History Book Reviews (page 928)

JOSEPH E. JOHNSTON by Craig L. Symonds
BIOGRAPHY & MEMOIR
Released: March 30, 1992

"A stimulating and absorbing biography of an undeservedly neglected warrior. (Illustrations; maps.)"
In a significant contribution to interpretive Civil War scholarship, Symonds (History/US Naval Academy) paints an engrossing portrait of one of the most enigmatic and important figures of the war. Read full book review >
BORIS YELTSIN by Vladimir Solovyov
BIOGRAPHY & MEMOIR
Released: March 30, 1992

"Often disjointed and disorganized, as if hastily prepared, but providing remarkable insight into the conflicts in the Soviet Union and the quality of the man who has been called upon to deal with them."
An intriguing and potentially controversial biography of the new President of Russia, by husband-and-wife Russian ÇmigrÇs Solovyov and Klepikova (Behind the High Kremlin Walls, 1986; Yuri Andropov, 1983). Read full book review >

BUSINESS & ECONOMICS
Released: March 30, 1992

"While their prose style can most charitably be described as serviceable journalese, the authors offer a damning, dirt-dishing bill of particulars on a corporate chieftain arguably not up to the task of running his own show. (Eight pages of photos—not seen.)"
An unsparing and gossipy audit of James D. Robinson III's bumbling stewardship at American Express. Read full book review >
HISTORY
Released: March 27, 1992

"Jewishness that, ironically—given the title—seems more involved in discarding remnants than in saving them."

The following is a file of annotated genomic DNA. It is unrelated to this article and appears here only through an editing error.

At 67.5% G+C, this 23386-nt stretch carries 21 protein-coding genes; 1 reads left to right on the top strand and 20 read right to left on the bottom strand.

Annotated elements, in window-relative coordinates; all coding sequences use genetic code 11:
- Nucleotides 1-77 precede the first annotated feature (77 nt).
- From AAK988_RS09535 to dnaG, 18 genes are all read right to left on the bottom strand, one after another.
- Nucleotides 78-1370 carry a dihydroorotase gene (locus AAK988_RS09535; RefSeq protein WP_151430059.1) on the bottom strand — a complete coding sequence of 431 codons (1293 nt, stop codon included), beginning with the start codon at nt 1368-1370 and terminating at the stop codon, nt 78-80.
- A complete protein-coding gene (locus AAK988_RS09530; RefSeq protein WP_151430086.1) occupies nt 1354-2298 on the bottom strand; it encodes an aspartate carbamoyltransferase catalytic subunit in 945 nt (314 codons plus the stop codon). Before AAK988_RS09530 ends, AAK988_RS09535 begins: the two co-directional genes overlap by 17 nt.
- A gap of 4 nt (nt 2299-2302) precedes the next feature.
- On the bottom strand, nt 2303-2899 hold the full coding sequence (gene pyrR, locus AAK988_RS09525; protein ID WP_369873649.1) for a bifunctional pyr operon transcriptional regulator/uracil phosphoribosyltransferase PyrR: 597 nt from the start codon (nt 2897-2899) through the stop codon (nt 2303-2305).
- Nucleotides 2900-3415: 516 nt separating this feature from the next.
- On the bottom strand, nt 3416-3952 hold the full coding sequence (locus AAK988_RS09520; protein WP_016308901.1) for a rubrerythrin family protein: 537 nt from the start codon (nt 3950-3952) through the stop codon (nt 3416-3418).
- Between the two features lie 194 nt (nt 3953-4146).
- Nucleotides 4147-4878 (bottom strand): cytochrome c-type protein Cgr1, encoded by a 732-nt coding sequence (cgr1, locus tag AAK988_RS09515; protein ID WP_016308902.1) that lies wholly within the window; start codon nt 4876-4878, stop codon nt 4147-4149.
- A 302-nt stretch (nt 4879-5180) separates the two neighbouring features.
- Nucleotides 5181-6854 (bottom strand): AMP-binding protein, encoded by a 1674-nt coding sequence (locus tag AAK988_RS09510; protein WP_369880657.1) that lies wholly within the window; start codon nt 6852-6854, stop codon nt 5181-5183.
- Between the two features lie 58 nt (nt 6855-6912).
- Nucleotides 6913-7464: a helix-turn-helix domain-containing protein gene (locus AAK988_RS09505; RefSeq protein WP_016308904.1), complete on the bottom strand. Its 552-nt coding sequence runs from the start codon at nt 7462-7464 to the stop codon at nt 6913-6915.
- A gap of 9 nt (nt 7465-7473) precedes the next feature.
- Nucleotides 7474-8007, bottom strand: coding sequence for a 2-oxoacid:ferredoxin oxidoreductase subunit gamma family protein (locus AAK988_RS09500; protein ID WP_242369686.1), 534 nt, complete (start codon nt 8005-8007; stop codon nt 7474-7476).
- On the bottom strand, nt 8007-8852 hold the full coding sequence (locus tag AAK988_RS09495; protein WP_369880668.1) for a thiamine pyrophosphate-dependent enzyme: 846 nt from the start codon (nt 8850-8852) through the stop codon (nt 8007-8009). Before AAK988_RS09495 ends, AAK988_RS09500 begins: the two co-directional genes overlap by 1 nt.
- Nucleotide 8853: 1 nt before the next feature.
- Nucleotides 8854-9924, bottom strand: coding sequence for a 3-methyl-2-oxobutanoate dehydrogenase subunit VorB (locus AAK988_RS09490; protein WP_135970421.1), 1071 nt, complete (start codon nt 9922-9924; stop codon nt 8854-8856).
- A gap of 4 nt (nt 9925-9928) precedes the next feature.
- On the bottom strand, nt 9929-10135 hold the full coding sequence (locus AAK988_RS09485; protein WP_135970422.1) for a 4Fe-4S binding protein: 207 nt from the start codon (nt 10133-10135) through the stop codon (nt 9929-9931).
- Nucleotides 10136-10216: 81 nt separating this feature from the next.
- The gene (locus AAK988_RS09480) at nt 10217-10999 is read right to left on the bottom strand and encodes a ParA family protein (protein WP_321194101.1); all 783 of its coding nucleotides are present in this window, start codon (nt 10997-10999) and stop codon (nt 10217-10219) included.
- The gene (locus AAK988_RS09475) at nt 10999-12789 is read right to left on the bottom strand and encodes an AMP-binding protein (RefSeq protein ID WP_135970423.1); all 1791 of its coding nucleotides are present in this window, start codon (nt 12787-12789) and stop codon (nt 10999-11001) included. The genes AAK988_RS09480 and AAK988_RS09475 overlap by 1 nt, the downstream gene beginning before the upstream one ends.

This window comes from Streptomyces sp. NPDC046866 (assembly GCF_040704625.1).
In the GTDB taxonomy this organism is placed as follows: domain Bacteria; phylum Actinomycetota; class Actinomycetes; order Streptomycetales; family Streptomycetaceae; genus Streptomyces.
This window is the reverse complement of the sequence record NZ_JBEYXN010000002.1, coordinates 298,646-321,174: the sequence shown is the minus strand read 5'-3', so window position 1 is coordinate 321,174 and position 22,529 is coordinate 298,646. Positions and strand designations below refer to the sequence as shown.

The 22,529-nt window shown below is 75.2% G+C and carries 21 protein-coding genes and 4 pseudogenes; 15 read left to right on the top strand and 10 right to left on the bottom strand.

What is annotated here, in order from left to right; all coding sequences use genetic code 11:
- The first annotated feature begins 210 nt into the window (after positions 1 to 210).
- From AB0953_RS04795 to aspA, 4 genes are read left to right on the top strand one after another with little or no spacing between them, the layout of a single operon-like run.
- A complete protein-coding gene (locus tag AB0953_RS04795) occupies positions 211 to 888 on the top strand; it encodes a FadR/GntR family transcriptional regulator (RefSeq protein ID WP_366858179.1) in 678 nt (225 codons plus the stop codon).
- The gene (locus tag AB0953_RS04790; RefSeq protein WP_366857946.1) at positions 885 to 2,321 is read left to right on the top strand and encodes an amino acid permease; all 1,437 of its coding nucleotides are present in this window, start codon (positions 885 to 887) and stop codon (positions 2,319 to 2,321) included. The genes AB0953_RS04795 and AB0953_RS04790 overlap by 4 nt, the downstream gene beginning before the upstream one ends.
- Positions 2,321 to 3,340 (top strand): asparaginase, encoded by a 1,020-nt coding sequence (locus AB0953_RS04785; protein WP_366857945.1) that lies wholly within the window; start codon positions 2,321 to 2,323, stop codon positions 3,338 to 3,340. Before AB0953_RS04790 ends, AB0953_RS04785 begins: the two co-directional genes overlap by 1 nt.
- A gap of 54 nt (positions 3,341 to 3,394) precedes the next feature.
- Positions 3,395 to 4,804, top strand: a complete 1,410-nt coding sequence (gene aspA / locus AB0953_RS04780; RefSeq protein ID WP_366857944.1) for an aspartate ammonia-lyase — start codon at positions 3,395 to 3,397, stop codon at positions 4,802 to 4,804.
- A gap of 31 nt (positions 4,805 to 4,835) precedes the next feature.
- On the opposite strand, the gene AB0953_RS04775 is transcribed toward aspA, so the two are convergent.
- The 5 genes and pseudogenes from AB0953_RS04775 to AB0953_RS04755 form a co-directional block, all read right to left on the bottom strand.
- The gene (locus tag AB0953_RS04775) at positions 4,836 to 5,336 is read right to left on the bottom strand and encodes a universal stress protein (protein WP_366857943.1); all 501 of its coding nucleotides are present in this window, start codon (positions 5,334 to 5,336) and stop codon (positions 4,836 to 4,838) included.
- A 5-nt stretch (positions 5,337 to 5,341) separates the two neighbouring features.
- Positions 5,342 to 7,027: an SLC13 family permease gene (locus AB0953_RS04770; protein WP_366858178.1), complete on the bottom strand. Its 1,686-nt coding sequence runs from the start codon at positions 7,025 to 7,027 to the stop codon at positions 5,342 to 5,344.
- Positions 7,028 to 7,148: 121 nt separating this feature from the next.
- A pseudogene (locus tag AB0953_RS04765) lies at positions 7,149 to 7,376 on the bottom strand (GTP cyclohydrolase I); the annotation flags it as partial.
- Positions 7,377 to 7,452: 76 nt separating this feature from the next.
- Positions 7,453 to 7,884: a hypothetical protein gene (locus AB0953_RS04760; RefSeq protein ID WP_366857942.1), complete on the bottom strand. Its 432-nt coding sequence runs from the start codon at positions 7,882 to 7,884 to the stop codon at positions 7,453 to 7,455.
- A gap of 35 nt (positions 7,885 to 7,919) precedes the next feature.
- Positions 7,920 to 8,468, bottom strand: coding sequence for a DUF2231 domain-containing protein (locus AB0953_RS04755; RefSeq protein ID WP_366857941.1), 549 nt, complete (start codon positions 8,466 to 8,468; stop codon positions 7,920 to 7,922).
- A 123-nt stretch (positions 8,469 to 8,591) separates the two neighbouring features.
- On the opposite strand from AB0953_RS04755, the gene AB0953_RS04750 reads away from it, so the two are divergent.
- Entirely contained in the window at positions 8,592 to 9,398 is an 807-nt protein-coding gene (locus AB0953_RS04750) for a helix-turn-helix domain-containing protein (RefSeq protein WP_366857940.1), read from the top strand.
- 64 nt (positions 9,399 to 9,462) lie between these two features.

An eloquent exploration of the many facets of Jewish identity in America. Read full book review >
CURRENT AFFAIRS
Released: March 27, 1992

"Frankland conveys the real tragedy enveloping Eastern Europe without closing his eyes or stumbling over the contradictions."
A whirlwind tour of Communist Europe during the last year of Communism, narrated with insight and restraint by English journalist and novelist Frankland (Richard Robertovich, 1988; Khrushchev, 1967). ``The tragedy of East Europe,'' according to Frankland, ``was that there were decent men among those who imposed Communism, and that it took so long for them to understand that they had taken a wrong turning to the promised land.'' Such understanding was bought at a high price: According to the author, ruined economies, ravaged landscapes, widespread disease, and chronic despair seem to be the only legacies of the old regimes now that the statues have come down and the streets have been renamed. Read full book review >